What is "unmetered bandwidth"?

Each time someone views one of your Web pages, a certain amount of data is sent over our network connections. Bandwidth is the amount of data sent for your account.

“Unmetered bandwidth” means we never charge extra fees for high bandwidth use (although the bandwidth may be capped in extreme situations, as described below).

It’s similar to “unlimited miles” in a rental car contract. You get peace of mind knowing that you’ll never be hit with unexpected bandwidth fees that some hosting companies charge.

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Is “unmetered bandwidth” the same thing as “unlimited bandwidth”?

What we call “unmetered bandwidth” is exactly what some other companies call “unlimited bandwidth”. We just try to avoid the word “unlimited” to minimize confusion.

All hosting companies have some sort of limits on bandwidth. When others advertise “unlimited bandwidth”, they mean that only in a billing sense, in the same way that a car rental with “unlimited miles” means they won’t charge you anything for a lot of driving. Their “unlimited bandwidth” doesn’t mean “infinite bandwidth is available” any more than “unlimited miles” means “we’ll rent you a supercar that can travel an infinite distance — enjoy your tour of Pluto and the outer planets!”).

With a rental car, it’s obvious what it means. With computer networks, things are less obvious. We want to make sure our customers know what they’re getting, so we try to avoid ambiguous terms.

Does “unmetered” mean “infinite”?

Like all Web hosting companies, we do have restrictions on how fast your site can send data at any moment in time, and that does impose a physical limit on how many bytes you could send per month. The limit is very high, but it does exist.

Most companies are very vague about what these restrictions are — they’ll say something like “we don’t limit the speed as long as the server can handle it and your site doesn’t negatively impact other sites”, making it difficult to know whether (or when) you’ll have problems. We don’t think that’s fair, and we tell you exactly what our policy is up front.

Bandwidth speed policy

We allow normal sites to “burst” up to 100 Mbps for up to 12 hours per month (that’s 100 megabits per second, the speed of a “Fast Ethernet” connection). All our servers have 1000 Mbps connections (gigabit Ethernet), so even a large temporary spike like this doesn’t cause problems for other customers on the same server.

The combined bandwidth of all your sites shouldn’t exceed 10 Mbps for the rest of the month. If that happens, we’ll restrict them to 10 Mbps to lower the future average.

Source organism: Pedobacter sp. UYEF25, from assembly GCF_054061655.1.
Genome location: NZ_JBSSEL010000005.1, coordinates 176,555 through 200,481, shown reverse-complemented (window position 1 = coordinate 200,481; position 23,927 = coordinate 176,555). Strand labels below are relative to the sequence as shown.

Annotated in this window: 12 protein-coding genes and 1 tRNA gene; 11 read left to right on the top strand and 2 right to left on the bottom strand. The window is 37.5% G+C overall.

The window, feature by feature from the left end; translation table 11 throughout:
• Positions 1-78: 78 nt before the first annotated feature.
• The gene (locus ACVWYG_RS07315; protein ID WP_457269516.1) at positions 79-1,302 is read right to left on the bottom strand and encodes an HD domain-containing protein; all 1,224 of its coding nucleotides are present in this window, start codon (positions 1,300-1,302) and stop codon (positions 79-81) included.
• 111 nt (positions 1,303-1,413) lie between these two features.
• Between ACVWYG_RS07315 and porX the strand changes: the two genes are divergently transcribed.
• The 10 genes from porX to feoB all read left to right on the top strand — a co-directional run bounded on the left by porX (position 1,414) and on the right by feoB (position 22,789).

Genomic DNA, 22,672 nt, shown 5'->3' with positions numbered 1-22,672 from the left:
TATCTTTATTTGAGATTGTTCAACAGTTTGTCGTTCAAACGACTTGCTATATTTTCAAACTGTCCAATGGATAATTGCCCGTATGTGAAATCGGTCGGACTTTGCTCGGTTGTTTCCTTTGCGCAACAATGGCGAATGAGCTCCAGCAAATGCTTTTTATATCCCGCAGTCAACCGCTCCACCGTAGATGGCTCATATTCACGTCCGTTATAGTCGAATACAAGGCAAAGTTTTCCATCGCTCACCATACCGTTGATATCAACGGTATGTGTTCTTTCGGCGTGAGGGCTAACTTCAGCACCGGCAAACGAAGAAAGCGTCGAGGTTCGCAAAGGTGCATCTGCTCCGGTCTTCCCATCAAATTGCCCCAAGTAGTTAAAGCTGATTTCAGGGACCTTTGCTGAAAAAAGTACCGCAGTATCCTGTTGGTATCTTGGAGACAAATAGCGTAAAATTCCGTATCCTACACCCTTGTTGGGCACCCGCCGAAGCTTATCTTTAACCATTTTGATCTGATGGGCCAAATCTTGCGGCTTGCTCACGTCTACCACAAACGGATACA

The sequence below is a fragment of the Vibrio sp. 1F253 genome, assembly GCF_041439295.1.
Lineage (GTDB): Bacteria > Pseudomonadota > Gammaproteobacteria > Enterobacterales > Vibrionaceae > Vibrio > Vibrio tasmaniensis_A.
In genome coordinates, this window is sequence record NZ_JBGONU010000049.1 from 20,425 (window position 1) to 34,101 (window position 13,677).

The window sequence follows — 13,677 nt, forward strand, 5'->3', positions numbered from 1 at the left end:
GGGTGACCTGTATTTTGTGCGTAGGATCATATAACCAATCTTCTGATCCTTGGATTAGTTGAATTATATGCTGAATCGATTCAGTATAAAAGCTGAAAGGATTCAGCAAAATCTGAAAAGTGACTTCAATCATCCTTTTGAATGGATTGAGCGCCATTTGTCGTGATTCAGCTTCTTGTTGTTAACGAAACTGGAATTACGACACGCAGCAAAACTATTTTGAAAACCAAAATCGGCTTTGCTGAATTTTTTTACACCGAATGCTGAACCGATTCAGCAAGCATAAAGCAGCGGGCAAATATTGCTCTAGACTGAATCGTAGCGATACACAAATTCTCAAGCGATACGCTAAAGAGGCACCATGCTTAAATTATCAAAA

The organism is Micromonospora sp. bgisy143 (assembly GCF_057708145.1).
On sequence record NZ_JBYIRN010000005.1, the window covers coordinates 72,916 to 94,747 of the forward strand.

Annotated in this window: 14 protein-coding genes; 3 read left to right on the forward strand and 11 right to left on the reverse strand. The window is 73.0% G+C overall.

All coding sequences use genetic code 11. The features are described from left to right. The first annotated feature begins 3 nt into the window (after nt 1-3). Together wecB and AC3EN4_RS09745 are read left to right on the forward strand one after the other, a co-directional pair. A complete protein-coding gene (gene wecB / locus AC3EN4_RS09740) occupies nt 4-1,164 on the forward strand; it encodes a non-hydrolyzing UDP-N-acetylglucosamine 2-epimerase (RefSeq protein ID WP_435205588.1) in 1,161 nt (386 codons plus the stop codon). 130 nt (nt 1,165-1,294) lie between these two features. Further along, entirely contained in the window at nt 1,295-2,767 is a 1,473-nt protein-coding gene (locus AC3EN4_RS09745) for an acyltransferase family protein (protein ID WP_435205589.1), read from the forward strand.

We should emphasize that we almost never actually restrict anyone. Even if a site becomes extremely popular due to a listing on a site like Digg.com, it rarely uses more than 10 Mbps even at the peak — and the ability to burst to far higher speeds for several hours means you shouldn’t have trouble anyway (a Digg listing usually increases the bandwidth for about two hours).

If you did send data at these rates for an entire month, that would add up to about 3700 GB (3.7 terabytes), so that’s the physical limit. But for comparison, the average site we host uses less than 1 GB, and 99.98% of the sites we host use less than 1000 GB.

The bottom line is that all our hosting plans offer far more bandwidth than any normal site should ever need — and you don’t need to worry about being charged extra fees, no matter what happens.

What’s a “normal site”?

You may have noticed that we say “normal sites” are eligible for the speeds mentioned above.

A “normal site” is one that uses bandwidth as a routine side-effect of its operation. Almost every site qualifies.

The only sites that don’t meet this definition are sites where consuming bandwidth is the main reason for the site to exist. For example, a file download mirror site designed to minimize bandwidth usage elsewhere wouldn’t qualify.

What if I really need more bandwidth?

If you need more bandwidth than the capacity we offer (described above), that’s probably because you’re distributing a small number of large static files. You can usually use a content delivery network (CDN) to distribute those kinds of files instead.

For example, a simple CDN like Amazon CloudFront can distribute up to 1000 Mbps of data. There are many similar services available.